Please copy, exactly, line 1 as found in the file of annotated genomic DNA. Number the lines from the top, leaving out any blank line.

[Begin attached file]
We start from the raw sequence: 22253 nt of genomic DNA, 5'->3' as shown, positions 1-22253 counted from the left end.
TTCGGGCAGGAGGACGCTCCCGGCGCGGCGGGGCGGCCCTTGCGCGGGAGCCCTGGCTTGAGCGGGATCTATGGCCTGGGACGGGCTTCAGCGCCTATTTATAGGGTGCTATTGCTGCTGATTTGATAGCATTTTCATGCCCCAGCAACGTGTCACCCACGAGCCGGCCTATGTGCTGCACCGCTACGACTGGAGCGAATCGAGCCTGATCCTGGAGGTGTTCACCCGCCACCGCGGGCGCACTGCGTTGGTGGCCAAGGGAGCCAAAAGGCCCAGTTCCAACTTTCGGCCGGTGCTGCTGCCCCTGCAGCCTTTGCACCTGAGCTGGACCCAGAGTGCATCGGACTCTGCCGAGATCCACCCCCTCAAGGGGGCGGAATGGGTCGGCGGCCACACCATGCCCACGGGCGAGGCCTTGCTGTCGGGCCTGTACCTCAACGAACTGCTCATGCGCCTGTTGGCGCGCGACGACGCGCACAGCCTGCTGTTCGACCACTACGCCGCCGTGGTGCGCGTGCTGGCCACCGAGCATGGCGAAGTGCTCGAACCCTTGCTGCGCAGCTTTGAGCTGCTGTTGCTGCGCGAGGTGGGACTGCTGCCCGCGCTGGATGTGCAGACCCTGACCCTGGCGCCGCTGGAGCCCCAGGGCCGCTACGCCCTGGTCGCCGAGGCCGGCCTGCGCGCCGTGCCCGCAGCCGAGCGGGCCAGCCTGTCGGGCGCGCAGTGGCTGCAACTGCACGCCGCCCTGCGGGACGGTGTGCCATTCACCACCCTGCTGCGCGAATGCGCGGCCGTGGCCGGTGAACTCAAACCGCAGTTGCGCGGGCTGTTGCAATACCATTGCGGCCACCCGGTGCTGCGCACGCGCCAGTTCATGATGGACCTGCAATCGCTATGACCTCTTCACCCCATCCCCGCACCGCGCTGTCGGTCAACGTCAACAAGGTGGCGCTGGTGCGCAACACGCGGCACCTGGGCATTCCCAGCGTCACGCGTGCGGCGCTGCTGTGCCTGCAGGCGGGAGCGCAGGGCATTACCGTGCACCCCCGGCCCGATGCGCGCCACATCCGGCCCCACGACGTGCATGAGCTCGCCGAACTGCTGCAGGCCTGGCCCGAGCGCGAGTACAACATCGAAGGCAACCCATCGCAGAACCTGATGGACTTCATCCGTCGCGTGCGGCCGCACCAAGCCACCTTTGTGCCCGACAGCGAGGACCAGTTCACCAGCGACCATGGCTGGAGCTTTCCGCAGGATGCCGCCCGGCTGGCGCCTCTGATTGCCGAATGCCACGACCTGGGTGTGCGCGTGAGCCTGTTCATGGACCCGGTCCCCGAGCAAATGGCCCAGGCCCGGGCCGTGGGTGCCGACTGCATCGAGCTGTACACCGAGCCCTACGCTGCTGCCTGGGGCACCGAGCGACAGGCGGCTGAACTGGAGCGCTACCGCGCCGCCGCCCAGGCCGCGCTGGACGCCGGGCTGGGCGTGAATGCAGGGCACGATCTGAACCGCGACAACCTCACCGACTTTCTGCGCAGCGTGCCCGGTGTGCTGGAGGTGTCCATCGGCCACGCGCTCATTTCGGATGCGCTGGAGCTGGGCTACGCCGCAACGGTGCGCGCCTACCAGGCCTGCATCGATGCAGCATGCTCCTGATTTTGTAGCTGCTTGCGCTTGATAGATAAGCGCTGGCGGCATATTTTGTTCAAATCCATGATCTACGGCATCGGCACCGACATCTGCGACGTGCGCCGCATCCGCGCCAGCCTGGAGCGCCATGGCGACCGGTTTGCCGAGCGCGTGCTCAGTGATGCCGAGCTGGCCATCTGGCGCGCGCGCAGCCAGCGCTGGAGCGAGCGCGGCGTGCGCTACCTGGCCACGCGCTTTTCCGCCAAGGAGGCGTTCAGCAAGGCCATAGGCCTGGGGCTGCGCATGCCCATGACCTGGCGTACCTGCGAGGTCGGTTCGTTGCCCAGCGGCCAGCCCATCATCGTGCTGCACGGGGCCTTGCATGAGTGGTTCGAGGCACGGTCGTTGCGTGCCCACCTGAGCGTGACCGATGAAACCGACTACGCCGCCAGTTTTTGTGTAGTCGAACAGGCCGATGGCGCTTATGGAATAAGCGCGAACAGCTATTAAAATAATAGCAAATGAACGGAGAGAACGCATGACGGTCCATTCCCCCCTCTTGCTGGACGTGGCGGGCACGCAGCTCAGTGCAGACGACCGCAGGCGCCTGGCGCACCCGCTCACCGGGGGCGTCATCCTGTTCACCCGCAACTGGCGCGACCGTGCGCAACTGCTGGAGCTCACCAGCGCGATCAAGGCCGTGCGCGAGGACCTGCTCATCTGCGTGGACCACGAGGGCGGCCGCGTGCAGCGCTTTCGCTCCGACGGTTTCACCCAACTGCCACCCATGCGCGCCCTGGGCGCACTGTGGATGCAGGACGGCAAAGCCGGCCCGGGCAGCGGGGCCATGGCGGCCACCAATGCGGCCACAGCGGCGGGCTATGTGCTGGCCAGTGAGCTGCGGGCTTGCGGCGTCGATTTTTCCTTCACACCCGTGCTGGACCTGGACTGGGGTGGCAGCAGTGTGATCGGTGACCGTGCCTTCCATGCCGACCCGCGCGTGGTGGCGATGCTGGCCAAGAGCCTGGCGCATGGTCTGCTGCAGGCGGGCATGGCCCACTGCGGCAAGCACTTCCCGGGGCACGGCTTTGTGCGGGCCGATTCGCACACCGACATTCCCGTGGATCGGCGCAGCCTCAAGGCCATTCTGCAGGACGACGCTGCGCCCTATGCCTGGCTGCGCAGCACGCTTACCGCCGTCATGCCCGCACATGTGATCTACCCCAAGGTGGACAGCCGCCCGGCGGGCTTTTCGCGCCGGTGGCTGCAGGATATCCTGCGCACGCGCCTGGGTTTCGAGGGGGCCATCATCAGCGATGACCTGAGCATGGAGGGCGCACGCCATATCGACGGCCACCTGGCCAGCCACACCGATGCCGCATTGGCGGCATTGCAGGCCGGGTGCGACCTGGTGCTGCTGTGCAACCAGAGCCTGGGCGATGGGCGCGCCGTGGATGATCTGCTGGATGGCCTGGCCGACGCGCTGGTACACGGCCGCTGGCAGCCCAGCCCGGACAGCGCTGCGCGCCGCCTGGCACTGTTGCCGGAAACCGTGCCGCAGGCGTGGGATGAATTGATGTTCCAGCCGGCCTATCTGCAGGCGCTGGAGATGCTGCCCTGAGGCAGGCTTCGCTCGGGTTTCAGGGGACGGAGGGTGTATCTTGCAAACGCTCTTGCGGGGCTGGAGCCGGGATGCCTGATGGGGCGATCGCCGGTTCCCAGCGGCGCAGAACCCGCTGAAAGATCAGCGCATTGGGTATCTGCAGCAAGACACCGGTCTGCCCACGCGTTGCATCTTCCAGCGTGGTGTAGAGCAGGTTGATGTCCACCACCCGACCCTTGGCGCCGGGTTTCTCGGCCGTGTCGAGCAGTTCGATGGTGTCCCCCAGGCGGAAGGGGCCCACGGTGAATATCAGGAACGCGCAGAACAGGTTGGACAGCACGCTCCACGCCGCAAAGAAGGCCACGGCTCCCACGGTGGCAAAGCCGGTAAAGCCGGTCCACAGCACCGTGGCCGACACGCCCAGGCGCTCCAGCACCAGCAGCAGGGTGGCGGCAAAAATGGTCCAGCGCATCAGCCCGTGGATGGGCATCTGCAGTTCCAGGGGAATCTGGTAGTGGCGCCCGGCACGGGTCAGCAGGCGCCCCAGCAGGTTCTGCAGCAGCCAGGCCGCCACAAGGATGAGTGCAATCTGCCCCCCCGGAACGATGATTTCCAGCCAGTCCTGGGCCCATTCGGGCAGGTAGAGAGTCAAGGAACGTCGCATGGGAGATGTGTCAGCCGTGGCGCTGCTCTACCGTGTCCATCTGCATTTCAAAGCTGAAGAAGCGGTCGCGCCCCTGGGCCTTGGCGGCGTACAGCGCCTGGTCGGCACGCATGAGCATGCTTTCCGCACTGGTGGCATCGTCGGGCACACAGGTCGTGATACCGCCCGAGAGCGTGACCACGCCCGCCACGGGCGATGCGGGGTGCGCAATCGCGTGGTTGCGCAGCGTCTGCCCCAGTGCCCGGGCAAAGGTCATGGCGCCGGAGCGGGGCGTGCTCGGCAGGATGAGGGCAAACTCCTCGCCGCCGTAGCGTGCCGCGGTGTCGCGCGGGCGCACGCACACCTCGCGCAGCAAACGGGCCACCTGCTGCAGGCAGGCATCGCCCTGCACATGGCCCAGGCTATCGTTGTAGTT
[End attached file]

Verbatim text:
We start from the raw sequence: 22253 nt of genomic DNA, 5'->3' as shown, positions 1-22253 counted from the left end.